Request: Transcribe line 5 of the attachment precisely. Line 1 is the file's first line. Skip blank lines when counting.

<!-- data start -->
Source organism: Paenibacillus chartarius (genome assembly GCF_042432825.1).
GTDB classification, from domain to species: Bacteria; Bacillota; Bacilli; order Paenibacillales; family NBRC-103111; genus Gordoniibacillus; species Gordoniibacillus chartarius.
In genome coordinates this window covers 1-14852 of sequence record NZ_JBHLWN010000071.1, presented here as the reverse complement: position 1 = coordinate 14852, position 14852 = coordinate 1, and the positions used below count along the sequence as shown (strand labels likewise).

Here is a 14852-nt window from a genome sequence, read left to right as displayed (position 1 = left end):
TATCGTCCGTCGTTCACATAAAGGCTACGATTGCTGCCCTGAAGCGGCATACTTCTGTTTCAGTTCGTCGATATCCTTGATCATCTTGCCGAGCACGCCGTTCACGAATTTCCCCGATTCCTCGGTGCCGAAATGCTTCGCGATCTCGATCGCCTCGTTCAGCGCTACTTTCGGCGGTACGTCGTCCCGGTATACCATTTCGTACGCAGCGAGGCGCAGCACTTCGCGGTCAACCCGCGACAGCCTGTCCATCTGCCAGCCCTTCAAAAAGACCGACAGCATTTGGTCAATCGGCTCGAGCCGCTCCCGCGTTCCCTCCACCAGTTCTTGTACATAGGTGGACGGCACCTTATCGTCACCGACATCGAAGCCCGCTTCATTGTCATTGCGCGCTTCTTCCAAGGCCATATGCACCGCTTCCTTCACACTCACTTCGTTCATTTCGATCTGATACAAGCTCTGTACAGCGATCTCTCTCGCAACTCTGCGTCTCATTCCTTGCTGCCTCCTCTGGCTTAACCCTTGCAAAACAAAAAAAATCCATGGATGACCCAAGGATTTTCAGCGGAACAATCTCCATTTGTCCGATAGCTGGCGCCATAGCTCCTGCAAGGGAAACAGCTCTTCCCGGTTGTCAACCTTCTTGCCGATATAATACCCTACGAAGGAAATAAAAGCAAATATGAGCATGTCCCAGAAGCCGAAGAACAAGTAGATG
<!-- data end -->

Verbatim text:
TATCGTCCGTCGTTCACATAAAGGCTACGATTGCTGCCCTGAAGCGGCATACTTCTGTTTCAGTTCGTCGATATCCTTGATCATCTTGCCGAGCACGCCGTTCACGAATTTCCCCGATTCCTCGGTGCCGAAATGCTTCGCGATCTCGATCGCCTCGTTCAGCGCTACTTTCGGCGGTACGTCGTCCCGGTATACCATTTCGTACGCAGCGAGGCGCAGCACTTCGCGGTCAACCCGCGACAGCCTGTCCATCTGCCAGCCCTTCAAAAAGACCGACAGCATTTGGTCAATCGGCTCGAGCCGCTCCCGCGTTCCCTCCACCAGTTCTTGTACATAGGTGGACGGCACCTTATCGTCACCGACATCGAAGCCCGCTTCATTGTCATTGCGCGCTTCTTCCAAGGCCATATGCACCGCTTCCTTCACACTCACTTCGTTCATTTCGATCTGATACAAGCTCTGTACAGCGATCTCTCTCGCAACTCTGCGTCTCATTCCTTGCTGCCTCCTCTGGCTTAACCCTTGCAAAACAAAAAAAATCCATGGATGACCCAAGGATTTTCAGCGGAACAATCTCCATTTGTCCGATAGCTGGCGCCATAGCTCCTGCAAGGGAAACAGCTCTTCCCGGTTGTCAACCTTCTTGCCGATATAATACCCTACGAAGGAAATAAAAGCAAATATGAGCATGTCCCAGAAGCCGAAGAACAAGTAGATG